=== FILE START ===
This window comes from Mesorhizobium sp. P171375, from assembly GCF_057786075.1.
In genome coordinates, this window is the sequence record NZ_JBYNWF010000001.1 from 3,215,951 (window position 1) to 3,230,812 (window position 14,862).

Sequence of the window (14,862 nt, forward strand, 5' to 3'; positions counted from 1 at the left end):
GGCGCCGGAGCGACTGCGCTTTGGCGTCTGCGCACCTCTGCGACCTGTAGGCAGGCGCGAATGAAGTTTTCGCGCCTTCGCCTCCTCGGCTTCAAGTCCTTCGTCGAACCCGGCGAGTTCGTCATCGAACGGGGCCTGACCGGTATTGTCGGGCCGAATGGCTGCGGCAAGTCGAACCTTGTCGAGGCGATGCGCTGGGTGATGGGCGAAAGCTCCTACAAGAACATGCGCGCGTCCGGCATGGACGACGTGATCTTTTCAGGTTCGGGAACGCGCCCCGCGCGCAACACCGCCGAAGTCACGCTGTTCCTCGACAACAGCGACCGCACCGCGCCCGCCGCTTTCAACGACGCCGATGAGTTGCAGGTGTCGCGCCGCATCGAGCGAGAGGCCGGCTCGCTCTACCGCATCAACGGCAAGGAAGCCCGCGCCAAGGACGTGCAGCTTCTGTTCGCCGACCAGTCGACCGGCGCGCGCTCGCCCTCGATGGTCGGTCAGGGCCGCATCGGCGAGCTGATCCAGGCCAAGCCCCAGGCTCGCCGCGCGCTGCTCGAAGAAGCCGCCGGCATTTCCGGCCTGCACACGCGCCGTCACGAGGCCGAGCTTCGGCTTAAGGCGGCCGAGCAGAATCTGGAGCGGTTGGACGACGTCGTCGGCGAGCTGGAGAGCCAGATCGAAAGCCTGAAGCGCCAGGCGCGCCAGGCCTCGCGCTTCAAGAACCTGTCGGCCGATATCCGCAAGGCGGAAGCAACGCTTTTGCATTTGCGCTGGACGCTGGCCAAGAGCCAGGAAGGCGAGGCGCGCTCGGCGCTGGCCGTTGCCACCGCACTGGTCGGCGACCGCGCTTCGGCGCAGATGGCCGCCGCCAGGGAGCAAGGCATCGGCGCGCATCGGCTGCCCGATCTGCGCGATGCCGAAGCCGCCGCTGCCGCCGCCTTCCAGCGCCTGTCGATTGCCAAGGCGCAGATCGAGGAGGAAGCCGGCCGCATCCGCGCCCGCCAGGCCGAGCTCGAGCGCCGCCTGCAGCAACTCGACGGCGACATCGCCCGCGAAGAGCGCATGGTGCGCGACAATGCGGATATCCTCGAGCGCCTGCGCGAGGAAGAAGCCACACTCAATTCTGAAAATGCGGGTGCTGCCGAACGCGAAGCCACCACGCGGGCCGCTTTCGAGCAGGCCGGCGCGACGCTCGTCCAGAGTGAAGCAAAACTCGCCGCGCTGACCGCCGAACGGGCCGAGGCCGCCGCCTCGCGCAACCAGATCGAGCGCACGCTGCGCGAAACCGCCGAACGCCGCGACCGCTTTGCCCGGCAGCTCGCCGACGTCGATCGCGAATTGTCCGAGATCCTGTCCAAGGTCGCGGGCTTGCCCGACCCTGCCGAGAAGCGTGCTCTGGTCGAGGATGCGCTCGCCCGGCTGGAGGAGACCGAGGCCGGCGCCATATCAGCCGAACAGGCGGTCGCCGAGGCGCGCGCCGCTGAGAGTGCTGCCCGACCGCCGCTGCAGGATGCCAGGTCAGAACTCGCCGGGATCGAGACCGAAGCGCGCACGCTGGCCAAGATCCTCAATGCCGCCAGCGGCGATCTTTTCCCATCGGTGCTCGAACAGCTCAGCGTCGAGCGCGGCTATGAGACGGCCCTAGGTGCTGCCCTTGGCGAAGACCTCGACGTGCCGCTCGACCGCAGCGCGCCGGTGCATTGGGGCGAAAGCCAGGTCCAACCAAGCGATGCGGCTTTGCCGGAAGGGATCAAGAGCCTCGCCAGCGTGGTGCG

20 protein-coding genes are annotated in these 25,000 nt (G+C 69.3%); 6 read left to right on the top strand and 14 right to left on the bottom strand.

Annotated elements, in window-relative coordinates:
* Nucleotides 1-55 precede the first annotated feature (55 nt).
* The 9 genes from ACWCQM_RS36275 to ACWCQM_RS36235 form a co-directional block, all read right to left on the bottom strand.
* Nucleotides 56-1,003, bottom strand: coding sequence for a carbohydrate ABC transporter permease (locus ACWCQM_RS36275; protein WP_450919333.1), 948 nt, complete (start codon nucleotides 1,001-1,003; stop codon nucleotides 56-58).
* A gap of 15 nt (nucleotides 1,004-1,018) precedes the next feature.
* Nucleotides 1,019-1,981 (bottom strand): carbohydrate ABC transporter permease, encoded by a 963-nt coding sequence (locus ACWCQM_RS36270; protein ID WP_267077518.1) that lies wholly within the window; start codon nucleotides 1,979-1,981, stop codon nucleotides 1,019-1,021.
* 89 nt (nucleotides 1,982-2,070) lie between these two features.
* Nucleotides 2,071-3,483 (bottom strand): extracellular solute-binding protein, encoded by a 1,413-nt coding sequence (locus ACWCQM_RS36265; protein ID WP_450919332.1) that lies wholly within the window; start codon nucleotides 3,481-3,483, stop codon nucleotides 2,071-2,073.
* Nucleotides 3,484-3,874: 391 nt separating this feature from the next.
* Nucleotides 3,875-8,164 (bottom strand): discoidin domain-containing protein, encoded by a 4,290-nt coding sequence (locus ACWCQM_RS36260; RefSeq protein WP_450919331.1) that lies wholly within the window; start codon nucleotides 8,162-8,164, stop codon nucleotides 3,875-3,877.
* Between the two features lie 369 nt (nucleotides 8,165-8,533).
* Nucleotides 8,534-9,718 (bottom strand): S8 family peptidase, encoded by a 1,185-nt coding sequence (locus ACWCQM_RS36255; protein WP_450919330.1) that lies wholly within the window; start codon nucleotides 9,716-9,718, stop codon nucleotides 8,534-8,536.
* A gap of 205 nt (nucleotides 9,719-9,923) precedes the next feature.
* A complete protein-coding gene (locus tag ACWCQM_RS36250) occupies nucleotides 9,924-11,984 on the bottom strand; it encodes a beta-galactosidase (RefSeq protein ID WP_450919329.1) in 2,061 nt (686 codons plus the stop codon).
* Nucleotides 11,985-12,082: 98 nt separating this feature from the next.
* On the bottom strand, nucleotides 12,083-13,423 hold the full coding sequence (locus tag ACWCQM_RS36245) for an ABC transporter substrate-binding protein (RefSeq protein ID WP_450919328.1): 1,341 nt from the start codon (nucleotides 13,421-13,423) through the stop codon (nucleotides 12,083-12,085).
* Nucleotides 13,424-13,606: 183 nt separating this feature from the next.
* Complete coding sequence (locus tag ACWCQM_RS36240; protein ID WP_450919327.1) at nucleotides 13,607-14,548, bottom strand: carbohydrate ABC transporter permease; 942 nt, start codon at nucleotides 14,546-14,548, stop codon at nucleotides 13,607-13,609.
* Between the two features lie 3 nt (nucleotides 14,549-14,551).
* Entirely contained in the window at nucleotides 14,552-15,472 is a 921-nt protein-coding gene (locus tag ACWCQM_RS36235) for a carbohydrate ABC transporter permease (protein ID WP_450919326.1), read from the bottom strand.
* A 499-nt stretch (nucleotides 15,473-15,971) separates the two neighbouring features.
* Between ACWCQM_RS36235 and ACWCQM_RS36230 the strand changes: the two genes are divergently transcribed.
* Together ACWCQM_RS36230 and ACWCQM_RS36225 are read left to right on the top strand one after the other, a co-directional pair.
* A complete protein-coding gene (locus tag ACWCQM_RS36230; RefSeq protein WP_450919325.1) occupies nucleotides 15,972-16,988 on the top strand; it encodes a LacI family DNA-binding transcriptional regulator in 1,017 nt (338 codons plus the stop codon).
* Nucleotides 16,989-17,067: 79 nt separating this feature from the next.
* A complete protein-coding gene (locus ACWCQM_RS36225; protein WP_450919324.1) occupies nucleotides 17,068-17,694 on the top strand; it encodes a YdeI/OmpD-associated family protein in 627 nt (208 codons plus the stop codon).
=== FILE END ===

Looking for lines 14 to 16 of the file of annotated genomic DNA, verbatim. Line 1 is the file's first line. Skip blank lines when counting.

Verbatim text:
* Nucleotides 3,484-3,874: 391 nt separating this feature from the next.
* Nucleotides 3,875-8,164 (bottom strand): discoidin domain-containing protein, encoded by a 4,290-nt coding sequence (locus ACWCQM_RS36260; RefSeq protein WP_450919331.1) that lies wholly within the window; start codon nucleotides 8,162-8,164, stop codon nucleotides 3,875-3,877.
* Between the two features lie 369 nt (nucleotides 8,165-8,533).